We made a game in 16 hours!

So, quantum game jam, hah? It was borderline awesome!

Apparently, it is not so impossible to make a game in such a limited period of time, even without much of experience. Game Jams are said to be 48 hours in general, but ours started very late on Friday, and we had to postpone actual work till Saturday morning because everyone was too tired. And the deadline was at 15 sharp on Sunday.

We had four people on the team, only myself being capable of making things in Unity. So I became the coder (all bugs are on me). My awesome friends Nicola and Ir did graphic design and other things. Much of which was discarded in the process due to the communication or technical problems… Mikko the quantum physicist was basically designing the game around our initial idea and coming up with quantum ideas. And bringing us chocolates. What would we do without him?

We wasted some of the time due to the lack of experience, but still managed to finish the game. Well, what exactly do I mean by finishing?

  • The game has a story and motivation.
  • It has instructions.
  • It has a gameplay with specific mechanics. The jam theme was “Quantum Rules”, so we have some of those.
  • It has pretty design.
  • It has nice sound.
  • There is a goal and clear win and lose conditions. And an ending.

Of course, it has bugs. And sure, it is my fault. Just like sprite animations Nicola spent so much time on, but we couldn’t use because I didn’t know the process and there was no time to learn. But still, come on, first game jam ever, the second finished game. It is finished and it is a win!

The gamejam version with source and executable files can be found on the official page.
Here is the video of the game.

Future improvements

As I mentioned, the game has bugs, some of them are quite critical, some of them are said to be features while they are really not. I am now working on the post-jam patched version of the game. Here is the list of things I want to fix, change or implement, in order of priority.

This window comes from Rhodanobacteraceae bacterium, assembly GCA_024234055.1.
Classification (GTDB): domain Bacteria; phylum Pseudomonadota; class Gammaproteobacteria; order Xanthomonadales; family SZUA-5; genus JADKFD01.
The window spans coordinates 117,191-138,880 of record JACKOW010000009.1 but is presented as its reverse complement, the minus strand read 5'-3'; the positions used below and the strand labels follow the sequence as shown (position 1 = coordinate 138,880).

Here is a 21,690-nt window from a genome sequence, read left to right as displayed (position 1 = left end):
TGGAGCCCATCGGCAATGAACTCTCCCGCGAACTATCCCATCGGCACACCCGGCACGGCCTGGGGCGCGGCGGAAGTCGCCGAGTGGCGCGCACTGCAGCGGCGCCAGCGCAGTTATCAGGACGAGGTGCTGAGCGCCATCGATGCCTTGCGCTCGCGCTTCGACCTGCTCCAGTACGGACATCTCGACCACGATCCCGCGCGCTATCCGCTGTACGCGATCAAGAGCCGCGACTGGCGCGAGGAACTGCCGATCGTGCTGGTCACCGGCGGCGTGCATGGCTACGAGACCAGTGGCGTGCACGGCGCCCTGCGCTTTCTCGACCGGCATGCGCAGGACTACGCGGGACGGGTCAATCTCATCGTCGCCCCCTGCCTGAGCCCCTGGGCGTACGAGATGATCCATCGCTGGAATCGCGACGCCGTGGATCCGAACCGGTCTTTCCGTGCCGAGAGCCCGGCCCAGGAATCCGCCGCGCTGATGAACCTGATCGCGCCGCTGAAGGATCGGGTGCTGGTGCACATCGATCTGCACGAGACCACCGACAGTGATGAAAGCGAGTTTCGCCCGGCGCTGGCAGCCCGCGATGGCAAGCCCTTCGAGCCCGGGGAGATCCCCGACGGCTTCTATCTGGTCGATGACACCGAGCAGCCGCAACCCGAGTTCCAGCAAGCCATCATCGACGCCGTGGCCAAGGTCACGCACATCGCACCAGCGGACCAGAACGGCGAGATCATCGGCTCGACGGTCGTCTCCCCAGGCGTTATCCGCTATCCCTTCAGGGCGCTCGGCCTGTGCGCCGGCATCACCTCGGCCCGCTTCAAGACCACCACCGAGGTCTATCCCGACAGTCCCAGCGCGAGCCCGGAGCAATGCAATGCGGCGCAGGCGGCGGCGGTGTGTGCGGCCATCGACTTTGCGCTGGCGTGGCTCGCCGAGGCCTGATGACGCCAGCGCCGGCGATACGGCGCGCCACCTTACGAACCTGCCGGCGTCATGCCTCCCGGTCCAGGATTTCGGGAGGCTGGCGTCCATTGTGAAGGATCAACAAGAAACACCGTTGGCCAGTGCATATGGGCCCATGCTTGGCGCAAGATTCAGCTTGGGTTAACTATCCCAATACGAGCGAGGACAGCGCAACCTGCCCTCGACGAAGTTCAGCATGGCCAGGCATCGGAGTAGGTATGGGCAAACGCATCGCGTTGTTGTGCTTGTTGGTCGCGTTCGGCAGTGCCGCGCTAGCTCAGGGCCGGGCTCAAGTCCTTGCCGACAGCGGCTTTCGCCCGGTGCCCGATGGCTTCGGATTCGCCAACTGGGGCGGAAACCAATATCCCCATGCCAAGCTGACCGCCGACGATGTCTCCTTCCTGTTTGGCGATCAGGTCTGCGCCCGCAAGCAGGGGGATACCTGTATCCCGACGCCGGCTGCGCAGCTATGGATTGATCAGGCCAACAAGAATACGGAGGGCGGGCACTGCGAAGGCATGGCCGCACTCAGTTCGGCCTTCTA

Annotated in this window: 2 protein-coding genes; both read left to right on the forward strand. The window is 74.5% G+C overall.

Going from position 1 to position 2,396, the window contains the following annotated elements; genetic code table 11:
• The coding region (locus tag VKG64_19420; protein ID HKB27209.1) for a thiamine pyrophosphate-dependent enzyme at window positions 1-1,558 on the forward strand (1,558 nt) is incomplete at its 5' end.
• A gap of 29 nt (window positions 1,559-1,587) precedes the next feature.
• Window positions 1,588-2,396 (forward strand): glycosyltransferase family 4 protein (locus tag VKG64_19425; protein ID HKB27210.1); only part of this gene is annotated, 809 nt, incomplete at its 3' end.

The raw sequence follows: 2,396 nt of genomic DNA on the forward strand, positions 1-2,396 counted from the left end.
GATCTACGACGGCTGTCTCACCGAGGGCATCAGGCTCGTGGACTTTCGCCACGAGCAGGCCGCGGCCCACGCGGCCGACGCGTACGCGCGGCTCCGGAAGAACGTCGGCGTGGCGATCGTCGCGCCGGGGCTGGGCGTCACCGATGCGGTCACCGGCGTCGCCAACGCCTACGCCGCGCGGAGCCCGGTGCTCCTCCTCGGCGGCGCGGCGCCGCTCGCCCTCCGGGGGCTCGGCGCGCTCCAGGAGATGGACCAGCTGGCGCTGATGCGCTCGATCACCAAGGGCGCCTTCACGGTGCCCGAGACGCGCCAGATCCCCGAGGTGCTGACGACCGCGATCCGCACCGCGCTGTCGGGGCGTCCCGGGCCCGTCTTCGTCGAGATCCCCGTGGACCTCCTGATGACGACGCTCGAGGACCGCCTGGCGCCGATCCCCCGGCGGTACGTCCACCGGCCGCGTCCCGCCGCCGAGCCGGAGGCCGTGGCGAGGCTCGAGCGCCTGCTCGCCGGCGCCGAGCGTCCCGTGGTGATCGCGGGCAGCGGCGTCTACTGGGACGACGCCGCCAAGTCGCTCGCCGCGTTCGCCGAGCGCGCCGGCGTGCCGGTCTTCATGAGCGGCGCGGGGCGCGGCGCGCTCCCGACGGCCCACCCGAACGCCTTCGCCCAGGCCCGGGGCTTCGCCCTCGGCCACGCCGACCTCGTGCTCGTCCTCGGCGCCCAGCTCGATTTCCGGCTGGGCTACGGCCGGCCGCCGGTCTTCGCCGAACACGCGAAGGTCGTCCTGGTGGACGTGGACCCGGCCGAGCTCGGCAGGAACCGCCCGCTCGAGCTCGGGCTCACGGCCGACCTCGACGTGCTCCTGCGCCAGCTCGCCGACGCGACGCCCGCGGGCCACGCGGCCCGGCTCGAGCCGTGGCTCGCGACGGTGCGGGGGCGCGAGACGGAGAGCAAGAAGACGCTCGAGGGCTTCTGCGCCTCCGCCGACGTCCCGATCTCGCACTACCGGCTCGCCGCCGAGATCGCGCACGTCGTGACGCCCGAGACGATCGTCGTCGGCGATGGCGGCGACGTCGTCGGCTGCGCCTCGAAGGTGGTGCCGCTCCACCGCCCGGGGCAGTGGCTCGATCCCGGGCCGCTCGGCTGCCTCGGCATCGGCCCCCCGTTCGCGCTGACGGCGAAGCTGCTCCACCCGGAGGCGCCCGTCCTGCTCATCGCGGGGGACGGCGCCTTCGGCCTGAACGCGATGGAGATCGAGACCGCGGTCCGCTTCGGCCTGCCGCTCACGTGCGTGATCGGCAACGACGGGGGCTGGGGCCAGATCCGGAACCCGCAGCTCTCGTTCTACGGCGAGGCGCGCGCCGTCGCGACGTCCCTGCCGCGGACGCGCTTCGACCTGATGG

• Quantum timer doesn’t show decreasing probability. This is quite bizarre, because inside Unity it works, but freezes in the build. I have to go through the scripts and make sure there is nothing fishy.
  • Particles don’t fall. At first we didn’t think about it. I started with classic tetris mechanics, this is where it comes from. Then we decided that it doesn’t make much sense in combination with color/shape “quantum” uncertainty, since in tetris color doesn’t matter. And so we added match-3 logic. At which point particles should start always falling instead of hanging in the air. There was not enough time, of course.
  • Collision bug. Like in tetris, when pieces reach the upper border, you lose. It worked until some moment in the development, now it is very much broken and crazy things happen.
  • Slower particle elimination. I mean, now they just pop. I actually have a piece of code that adds a delay so you can see what is going on there. But it caused some very crazy bugs we couldn’t ignore, so I commented it for later testing.
  • Random level initialization. Yep, the one we have there is very much predefined. I couldn’t make the GameObjects to instantiate properly and there wasn’t much time, so I just placed things in the level manually. Anything for finishing the game.